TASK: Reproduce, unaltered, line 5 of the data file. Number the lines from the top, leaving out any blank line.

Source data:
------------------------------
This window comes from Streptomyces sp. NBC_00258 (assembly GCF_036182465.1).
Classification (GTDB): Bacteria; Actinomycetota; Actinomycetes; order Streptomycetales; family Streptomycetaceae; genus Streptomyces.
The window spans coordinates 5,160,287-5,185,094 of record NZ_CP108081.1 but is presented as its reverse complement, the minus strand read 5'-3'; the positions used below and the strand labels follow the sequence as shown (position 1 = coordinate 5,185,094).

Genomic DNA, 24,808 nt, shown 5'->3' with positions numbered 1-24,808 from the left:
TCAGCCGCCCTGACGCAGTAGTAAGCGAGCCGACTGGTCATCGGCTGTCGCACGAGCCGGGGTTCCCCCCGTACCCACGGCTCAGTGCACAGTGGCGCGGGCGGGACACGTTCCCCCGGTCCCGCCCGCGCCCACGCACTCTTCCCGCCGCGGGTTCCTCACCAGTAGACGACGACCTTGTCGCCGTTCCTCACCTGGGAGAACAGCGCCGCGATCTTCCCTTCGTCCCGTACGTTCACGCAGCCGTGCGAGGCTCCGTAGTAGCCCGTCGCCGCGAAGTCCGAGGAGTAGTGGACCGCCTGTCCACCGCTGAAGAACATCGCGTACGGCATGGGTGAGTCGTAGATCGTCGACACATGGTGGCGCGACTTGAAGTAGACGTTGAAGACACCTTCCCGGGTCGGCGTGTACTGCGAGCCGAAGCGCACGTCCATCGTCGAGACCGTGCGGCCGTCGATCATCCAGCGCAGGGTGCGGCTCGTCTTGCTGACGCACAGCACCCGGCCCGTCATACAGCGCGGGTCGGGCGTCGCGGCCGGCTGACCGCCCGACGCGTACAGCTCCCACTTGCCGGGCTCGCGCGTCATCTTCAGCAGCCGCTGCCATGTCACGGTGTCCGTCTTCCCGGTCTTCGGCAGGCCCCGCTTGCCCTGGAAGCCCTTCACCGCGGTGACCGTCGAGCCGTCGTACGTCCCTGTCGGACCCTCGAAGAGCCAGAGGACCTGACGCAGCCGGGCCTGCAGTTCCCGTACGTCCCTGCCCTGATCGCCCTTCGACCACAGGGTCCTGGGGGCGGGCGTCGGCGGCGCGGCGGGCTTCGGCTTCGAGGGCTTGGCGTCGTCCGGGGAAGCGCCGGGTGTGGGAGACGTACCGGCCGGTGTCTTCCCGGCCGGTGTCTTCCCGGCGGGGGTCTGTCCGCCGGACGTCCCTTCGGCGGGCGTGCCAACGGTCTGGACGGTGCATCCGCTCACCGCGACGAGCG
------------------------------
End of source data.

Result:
TCAGCCGCCCTGACGCAGTAGTAAGCGAGCCGACTGGTCATCGGCTGTCGCACGAGCCGGGGTTCCCCCCGTACCCACGGCTCAGTGCACAGTGGCGCGGGCGGGACACGTTCCCCCGGTCCCGCCCGCGCCCACGCACTCTTCCCGCCGCGGGTTCCTCACCAGTAGACGACGACCTTGTCGCCGTTCCTCACCTGGGAGAACAGCGCCGCGATCTTCCCTTCGTCCCGTACGTTCACGCAGCCGTGCGAGGCTCCGTAGTAGCCCGTCGCCGCGAAGTCCGAGGAGTAGTGGACCGCCTGTCCACCGCTGAAGAACATCGCGTACGGCATGGGTGAGTCGTAGATCGTCGACACATGGTGGCGCGACTTGAAGTAGACGTTGAAGACACCTTCCCGGGTCGGCGTGTACTGCGAGCCGAAGCGCACGTCCATCGTCGAGACCGTGCGGCCGTCGATCATCCAGCGCAGGGTGCGGCTCGTCTTGCTGACGCACAGCACCCGGCCCGTCATACAGCGCGGGTCGGGCGTCGCGGCCGGCTGACCGCCCGACGCGTACAGCTCCCACTTGCCGGGCTCGCGCGTCATCTTCAGCAGCCGCTGCCATGTCACGGTGTCCGTCTTCCCGGTCTTCGGCAGGCCCCGCTTGCCCTGGAAGCCCTTCACCGCGGTGACCGTCGAGCCGTCGTACGTCCCTGTCGGACCCTCGAAGAGCCAGAGGACCTGACGCAGCCGGGCCTGCAGTTCCCGTACGTCCCTGCCCTGATCGCCCTTCGACCACAGGGTCCTGGGGGCGGGCGTCGGCGGCGCGGCGGGCTTCGGCTTCGAGGGCTTGGCGTCGTCCGGGGAAGCGCCGGGTGTGGGAGACGTACCGGCCGGTGTCTTCCCGGCCGGTGTCTTCCCGGCGGGGGTCTGTCCGCCGGACGTCCCTTCGGCGGGCGTGCCAACGGTCTGGACGGTGCATCCGCTCACCGCGACGAGCG